Images of drowned Syrian child, Aylan, brought unusually closer home to many of us, the vast magnitude of displaced people and the completely contingent manner in which they try to make new lives, seek shelter and care for family. And of course, the fact that governments were keen to keep displaced people out. Aylan, 3 years old, was trying to reach the Greek island of Koch, having already been displaced from three different places- when the 15 foot long, ramshackle boat he was travelling in, capsized. Alongside Aylan, his 5 year old brother and mother were also killed, leaving the father as the sole surviving member of the family. Media interest in the image and he family revealed all too familiar stories of a people, torn by strife trying to eke out peaceful living without any assistance whatsoever from governments or states.
Interesting was the response of The Times of India, which desisted from pusblishing Aylan’s photo on its front page for the first couple of days, and did so only after the image was circulated innumerable times on social media. The image on the front page carried with it the rejoinder that the TOI had been reluctant to publish the image, apprehensive of the shock and discomfort it must cause its readers. Of course, the complete arbitrariness of the displacement of the group of people left at lurch by Syria and European nations alike, represented by this drowned child, barely found mention. But TOI’s publication of the image pointed to the potential of the image to mobilise public sentiment across the globe and perhaps to also prompt state action.
The question then is, what was it about this image? Is a child’s death necessary to bring attention to wide spread humanitarian crisis? If yes, then yet another image of a child, this time shared only on social media, would beg to differ. In an article titled “This Indian child deserves your attention as much as the Syrian boy” (available here), columnist Supriya Sharma argues that we pick and choose humanitarian causes that do not ask uncomfortable questions. For example, the image of a malnourished Indian child, like the one accompanying this editorial (borrowed from Sharma’s article), displaced by a coal mine, does not manage to evoke the same sort of response, either in social media or among governments.
Both these instances bring to the fore an implicit understanding that children are specially vulnerable and images of displaced children serve to highlight the extent to which human lives are at the mercy of political and economic interests.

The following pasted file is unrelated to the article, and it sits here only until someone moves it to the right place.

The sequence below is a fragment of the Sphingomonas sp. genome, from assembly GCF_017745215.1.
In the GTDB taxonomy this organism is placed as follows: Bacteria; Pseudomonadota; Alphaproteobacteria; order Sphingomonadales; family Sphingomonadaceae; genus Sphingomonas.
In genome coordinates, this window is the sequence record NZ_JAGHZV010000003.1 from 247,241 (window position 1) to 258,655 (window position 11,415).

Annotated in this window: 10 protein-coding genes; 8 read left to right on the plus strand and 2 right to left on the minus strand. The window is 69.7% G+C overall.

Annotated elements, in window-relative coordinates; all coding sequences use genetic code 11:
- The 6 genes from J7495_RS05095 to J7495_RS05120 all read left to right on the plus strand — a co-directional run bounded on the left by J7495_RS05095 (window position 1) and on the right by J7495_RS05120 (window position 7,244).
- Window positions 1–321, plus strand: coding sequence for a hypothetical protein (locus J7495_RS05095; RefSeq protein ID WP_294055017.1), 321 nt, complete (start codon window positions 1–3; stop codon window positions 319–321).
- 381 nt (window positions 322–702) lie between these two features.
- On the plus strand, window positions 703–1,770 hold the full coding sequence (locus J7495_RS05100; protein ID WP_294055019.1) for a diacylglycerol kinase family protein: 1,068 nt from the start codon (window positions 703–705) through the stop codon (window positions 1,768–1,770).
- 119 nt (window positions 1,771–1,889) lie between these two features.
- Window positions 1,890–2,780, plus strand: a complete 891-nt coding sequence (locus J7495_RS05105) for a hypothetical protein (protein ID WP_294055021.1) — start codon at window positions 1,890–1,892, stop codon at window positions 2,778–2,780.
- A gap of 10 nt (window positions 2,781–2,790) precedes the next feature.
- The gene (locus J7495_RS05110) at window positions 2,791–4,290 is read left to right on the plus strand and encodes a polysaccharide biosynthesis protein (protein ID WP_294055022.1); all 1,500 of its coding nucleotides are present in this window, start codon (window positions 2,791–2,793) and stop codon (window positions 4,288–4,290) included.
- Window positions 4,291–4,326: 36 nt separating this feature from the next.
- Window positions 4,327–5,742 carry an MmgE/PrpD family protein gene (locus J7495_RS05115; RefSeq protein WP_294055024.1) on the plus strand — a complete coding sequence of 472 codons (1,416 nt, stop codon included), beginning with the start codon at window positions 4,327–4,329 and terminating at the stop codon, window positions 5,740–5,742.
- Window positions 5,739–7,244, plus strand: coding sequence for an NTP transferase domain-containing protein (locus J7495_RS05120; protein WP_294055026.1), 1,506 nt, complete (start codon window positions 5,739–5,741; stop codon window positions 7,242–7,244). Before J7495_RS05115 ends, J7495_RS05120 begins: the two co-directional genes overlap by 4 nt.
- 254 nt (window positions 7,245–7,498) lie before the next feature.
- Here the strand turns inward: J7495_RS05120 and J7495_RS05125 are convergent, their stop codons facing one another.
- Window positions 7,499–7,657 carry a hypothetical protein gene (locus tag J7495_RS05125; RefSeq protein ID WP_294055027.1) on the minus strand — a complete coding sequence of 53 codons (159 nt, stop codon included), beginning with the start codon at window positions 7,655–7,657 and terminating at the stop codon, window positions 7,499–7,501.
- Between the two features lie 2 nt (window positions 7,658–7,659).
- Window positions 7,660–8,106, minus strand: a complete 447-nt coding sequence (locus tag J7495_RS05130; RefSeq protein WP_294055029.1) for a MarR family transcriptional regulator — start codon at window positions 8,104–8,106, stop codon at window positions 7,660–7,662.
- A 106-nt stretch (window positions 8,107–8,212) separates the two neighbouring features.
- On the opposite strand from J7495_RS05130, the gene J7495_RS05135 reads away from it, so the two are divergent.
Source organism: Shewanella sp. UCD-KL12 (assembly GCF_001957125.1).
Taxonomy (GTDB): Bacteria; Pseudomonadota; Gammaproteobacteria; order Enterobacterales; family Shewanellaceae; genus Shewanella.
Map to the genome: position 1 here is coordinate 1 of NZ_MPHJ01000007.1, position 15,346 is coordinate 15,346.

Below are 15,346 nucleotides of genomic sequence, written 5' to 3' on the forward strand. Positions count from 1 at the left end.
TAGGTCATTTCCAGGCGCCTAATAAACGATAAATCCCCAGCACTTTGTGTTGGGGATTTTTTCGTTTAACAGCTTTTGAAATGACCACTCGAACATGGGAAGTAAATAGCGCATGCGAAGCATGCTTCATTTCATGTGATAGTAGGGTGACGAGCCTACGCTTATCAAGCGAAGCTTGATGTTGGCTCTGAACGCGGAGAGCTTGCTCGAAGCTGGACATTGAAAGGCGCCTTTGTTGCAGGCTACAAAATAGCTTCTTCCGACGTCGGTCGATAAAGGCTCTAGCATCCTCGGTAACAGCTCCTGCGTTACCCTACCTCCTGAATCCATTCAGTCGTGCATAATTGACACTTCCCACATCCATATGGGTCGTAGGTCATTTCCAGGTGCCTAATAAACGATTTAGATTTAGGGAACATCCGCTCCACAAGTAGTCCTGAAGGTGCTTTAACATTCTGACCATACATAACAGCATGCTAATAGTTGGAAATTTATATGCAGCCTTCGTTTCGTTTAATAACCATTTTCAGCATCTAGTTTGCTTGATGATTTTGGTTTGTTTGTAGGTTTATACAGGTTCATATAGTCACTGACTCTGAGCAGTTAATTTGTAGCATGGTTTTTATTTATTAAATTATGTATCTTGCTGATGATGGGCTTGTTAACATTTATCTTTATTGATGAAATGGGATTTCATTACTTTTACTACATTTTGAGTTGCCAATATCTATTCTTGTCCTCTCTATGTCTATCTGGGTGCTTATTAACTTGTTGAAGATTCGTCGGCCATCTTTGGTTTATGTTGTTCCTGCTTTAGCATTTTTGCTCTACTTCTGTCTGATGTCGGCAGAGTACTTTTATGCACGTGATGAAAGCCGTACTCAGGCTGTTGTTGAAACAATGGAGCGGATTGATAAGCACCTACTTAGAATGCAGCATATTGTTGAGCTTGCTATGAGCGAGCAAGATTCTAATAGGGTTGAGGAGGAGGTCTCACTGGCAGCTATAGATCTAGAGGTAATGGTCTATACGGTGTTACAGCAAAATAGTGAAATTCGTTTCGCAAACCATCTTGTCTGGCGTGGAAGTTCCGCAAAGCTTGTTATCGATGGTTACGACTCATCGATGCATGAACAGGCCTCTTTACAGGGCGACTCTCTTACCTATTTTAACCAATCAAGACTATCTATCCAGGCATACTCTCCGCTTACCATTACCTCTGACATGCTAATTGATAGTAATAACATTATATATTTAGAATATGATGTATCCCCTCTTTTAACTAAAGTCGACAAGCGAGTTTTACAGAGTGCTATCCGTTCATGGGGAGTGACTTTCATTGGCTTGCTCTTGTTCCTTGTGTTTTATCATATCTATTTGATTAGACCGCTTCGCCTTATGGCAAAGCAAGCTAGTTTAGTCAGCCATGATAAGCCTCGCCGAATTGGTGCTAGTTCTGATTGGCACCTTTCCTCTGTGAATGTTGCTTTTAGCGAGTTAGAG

UNHCR data reveals that more than 43 million people worldwide are now forcibly displaced as a result of conflict and persecution, the highest number since the mid-1990s. Several million people remain displaced because of natural disasters. More than 15 million of the uprooted are refugees who fled their home countries, while another 27 million are people who remain displaced by conflict within their own homelands -- so-called ‘internally displaced people.’
Almost half of the world’s forcibly displaced people are children and many spend their entire childhood far from home. Whether they are refugees, internally displaced, asylum-seekers or stateless, children are at a greater risk of abuse, neglect, violence, exploitation, trafficking or forced military recruitment. They may also have witnessed or experienced violent acts and/or been separated from their families.
International law has long made a distinction between refugees, who have crossed a state border and are protected by the 1951 Convention, and the internally displaced, who are not. But research reveals that in terms of their needs and vulnerabilities, however, the effects of their forced displacement is similar: they face loss of their home, their livelihood, their community. Regardless of whether they have crossed a border or not, they deserve help. Children living without parents are especially vulnerable due to lack of adult protection and scarce economic resources.
In this issue RWOnline has tried to capture violence and discrimination experienced by children within and outside refugee camps, including gender-based violence directed at girls. Incidentally all three of the articles below chronicle lives of refugee children within special spaces, that raise questions about the spaces themselves as well as the status of the children within them.